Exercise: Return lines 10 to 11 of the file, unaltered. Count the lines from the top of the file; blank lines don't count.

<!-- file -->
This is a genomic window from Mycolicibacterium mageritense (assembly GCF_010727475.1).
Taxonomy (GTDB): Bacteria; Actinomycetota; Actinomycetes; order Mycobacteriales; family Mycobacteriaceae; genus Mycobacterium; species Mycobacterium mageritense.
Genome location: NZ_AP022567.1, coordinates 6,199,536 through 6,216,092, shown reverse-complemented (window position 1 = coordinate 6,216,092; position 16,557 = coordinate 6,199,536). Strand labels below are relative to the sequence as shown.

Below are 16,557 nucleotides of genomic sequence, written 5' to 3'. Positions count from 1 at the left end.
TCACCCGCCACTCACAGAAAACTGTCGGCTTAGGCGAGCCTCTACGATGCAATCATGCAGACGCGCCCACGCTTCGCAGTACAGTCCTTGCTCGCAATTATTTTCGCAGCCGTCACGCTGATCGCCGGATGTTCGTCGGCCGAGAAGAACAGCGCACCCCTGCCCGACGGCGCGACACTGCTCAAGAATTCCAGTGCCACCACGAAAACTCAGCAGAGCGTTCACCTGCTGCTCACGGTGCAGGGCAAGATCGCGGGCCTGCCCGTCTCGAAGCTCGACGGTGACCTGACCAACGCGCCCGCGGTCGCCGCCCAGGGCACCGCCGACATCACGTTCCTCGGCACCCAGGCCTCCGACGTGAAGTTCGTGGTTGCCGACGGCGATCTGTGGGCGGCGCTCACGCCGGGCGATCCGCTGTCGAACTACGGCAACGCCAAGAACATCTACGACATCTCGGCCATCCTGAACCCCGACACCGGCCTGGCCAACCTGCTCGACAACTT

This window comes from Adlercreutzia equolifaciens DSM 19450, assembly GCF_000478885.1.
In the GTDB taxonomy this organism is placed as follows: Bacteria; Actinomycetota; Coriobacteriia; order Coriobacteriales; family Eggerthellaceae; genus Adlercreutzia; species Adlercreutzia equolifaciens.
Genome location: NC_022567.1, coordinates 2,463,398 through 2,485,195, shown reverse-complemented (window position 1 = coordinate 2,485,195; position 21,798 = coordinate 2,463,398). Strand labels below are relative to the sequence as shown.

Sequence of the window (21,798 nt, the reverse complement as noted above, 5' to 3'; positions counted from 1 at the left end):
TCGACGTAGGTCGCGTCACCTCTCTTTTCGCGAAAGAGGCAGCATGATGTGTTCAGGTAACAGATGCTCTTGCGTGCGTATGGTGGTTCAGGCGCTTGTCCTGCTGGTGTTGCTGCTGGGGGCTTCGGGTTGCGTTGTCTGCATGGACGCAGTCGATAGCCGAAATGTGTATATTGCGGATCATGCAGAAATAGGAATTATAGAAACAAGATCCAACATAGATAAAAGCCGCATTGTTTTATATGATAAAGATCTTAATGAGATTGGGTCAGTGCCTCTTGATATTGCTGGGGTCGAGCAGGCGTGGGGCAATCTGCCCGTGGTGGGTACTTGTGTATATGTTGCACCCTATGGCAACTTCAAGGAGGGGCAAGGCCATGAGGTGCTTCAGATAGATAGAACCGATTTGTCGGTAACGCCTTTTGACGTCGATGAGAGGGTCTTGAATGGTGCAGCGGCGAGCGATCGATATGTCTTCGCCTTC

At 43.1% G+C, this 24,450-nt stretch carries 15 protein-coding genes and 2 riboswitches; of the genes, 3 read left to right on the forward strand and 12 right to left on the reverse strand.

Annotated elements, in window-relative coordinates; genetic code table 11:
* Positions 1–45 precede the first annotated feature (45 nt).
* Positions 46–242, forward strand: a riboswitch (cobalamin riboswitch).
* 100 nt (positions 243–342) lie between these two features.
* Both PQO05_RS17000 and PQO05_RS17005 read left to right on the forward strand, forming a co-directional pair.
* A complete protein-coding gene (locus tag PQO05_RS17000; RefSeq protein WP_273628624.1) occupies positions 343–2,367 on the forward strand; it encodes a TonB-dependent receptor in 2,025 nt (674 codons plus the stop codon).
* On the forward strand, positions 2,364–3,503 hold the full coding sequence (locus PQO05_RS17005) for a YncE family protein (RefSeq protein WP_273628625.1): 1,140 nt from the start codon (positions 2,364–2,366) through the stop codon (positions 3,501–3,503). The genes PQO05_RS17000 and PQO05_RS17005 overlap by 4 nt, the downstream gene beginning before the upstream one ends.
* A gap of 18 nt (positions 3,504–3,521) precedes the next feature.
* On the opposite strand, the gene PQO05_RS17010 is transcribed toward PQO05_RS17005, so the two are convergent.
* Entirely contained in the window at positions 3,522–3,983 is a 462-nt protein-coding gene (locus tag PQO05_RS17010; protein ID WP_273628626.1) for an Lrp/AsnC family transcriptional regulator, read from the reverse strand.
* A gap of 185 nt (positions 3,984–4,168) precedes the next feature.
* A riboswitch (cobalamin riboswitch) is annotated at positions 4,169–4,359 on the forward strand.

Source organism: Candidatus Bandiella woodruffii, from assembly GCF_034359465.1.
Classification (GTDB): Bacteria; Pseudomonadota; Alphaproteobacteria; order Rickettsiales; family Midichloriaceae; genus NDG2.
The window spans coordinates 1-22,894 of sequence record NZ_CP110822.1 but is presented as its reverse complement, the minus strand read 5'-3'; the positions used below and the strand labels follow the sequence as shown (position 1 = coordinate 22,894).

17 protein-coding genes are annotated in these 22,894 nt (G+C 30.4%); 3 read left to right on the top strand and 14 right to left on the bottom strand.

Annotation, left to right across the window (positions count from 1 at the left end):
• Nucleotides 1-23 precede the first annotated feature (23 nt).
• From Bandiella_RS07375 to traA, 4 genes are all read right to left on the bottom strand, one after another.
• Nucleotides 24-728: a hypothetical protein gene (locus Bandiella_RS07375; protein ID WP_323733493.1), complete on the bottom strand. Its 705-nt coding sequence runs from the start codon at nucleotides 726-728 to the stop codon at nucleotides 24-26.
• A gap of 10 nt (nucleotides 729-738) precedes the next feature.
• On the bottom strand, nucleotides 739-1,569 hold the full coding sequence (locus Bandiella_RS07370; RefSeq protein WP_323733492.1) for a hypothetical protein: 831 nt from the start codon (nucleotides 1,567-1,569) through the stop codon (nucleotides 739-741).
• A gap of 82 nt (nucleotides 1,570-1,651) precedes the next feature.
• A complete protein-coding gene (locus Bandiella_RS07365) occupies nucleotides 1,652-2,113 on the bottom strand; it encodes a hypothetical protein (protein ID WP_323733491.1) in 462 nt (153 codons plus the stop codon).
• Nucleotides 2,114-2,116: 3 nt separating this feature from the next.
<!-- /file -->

TCGACGTAGGTCGCGTCACCTCTCTTTTCGCGAAAGAGGCAGCATGATGTGTTCAGGTAACAGATGCTCTTGCGTGCGTATGGTGGTTCAGGCGCTTGTCCTGCTGGTGTTGCTGCTGGGGGCTTCGGGTTGCGTTGTCTGCATGGACGCAGTCGATAGCCGAAATGTGTATATTGCGGATCATGCAGAAATAGGAATTATAGAAACAAGATCCAACATAGATAAAAGCCGCATTGTTTTATATGATAAAGATCTTAATGAGATTGGGTCAGTGCCTCTTGATATTGCTGGGGTCGAGCAGGCGTGGGGCAATCTGCCCGTGGTGGGTACTTGTGTATATGTTGCACCCTATGGCAACTTCAAGGAGGGGCAAGGCCATGAGGTGCTTCAGATAGATAGAACCGATTTGTCGGTAACGCCTTTTGACGTCGATGAGAGGGTCTTGAATGGTGCAGCGGCGAGCGATCGATATGTCTTCGCCTTC

At 43.1% G+C, this 24,450-nt stretch carries 15 protein-coding genes and 2 riboswitches; of the genes, 3 read left to right on the forward strand and 12 right to left on the reverse strand.